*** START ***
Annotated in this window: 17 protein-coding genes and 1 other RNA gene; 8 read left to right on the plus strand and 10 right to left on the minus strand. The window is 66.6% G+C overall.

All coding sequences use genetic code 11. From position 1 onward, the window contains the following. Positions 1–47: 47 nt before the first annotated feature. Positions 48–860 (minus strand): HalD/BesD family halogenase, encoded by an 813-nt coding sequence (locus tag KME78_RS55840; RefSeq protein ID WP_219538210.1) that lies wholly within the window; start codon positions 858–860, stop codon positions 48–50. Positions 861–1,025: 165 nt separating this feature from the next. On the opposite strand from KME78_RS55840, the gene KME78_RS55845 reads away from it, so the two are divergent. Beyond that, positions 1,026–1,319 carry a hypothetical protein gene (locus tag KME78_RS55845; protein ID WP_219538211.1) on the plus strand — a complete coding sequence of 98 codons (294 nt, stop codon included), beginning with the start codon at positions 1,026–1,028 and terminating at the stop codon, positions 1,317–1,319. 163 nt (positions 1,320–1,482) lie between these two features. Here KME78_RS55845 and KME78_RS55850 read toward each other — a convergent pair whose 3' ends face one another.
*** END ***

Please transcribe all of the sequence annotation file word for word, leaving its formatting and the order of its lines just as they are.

Annotated in this window: 17 protein-coding genes and 1 other RNA gene; 8 read left to right on the plus strand and 10 right to left on the minus strand. The window is 66.6% G+C overall.

All coding sequences use genetic code 11. From position 1 onward, the window contains the following. Positions 1–47: 47 nt before the first annotated feature. Positions 48–860 (minus strand): HalD/BesD family halogenase, encoded by an 813-nt coding sequence (locus tag KME78_RS55840; RefSeq protein ID WP_219538210.1) that lies wholly within the window; start codon positions 858–860, stop codon positions 48–50. Positions 861–1,025: 165 nt separating this feature from the next. On the opposite strand from KME78_RS55840, the gene KME78_RS55845 reads away from it, so the two are divergent. Beyond that, positions 1,026–1,319 carry a hypothetical protein gene (locus tag KME78_RS55845; protein ID WP_219538211.1) on the plus strand — a complete coding sequence of 98 codons (294 nt, stop codon included), beginning with the start codon at positions 1,026–1,028 and terminating at the stop codon, positions 1,317–1,319. 163 nt (positions 1,320–1,482) lie between these two features. Here KME78_RS55845 and KME78_RS55850 read toward each other — a convergent pair whose 3' ends face one another.